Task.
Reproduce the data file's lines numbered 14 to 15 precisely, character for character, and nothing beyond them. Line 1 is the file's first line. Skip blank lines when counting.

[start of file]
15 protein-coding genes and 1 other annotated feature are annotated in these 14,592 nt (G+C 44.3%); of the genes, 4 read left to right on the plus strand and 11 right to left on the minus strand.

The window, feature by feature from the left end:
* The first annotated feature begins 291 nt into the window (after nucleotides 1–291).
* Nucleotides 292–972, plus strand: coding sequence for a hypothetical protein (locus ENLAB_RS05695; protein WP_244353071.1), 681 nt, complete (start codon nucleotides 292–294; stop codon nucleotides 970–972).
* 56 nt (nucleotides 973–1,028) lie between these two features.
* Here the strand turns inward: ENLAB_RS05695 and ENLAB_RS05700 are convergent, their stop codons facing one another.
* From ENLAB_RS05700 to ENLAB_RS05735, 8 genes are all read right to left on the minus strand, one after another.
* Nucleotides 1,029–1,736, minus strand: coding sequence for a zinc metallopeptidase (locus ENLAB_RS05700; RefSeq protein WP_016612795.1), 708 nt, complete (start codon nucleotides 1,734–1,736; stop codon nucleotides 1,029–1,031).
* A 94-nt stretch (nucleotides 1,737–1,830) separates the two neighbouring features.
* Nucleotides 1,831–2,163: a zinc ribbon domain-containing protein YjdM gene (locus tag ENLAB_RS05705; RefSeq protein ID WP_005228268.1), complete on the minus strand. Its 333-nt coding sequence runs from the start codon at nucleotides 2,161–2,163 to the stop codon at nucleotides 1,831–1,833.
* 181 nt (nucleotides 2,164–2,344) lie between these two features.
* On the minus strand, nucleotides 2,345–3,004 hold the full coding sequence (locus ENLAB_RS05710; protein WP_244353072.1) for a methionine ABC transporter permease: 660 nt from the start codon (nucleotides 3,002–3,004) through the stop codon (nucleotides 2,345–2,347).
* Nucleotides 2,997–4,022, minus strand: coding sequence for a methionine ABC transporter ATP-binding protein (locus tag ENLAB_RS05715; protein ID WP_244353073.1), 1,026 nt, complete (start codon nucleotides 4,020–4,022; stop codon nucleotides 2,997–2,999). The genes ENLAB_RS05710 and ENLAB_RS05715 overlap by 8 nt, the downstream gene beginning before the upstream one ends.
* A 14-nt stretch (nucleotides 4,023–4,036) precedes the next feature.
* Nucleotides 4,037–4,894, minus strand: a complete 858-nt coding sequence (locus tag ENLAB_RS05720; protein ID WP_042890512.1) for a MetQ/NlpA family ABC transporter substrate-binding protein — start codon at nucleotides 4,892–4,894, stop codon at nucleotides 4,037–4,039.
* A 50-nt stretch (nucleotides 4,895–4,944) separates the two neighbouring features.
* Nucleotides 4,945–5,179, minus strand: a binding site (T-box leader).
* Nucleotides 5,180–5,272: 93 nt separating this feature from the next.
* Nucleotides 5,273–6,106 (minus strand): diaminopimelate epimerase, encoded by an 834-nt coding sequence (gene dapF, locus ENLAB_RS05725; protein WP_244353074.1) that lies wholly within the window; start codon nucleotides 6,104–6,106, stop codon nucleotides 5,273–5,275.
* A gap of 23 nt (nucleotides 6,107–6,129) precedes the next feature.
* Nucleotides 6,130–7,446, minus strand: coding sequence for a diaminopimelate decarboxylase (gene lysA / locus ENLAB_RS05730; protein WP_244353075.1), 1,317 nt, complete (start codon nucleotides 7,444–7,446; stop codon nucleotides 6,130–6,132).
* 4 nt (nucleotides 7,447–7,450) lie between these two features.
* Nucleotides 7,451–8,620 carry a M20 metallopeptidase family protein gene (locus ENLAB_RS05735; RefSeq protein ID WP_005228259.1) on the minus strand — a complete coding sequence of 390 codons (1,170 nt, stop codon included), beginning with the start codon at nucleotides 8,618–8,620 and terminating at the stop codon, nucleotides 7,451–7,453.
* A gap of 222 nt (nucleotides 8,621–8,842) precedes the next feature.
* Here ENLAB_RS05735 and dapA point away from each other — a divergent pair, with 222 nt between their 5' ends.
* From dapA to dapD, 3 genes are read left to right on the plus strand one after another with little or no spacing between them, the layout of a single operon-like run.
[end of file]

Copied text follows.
* A 14-nt stretch (nucleotides 4,023–4,036) precedes the next feature.
* Nucleotides 4,037–4,894, minus strand: a complete 858-nt coding sequence (locus tag ENLAB_RS05720; protein ID WP_042890512.1) for a MetQ/NlpA family ABC transporter substrate-binding protein — start codon at nucleotides 4,892–4,894, stop codon at nucleotides 4,037–4,039.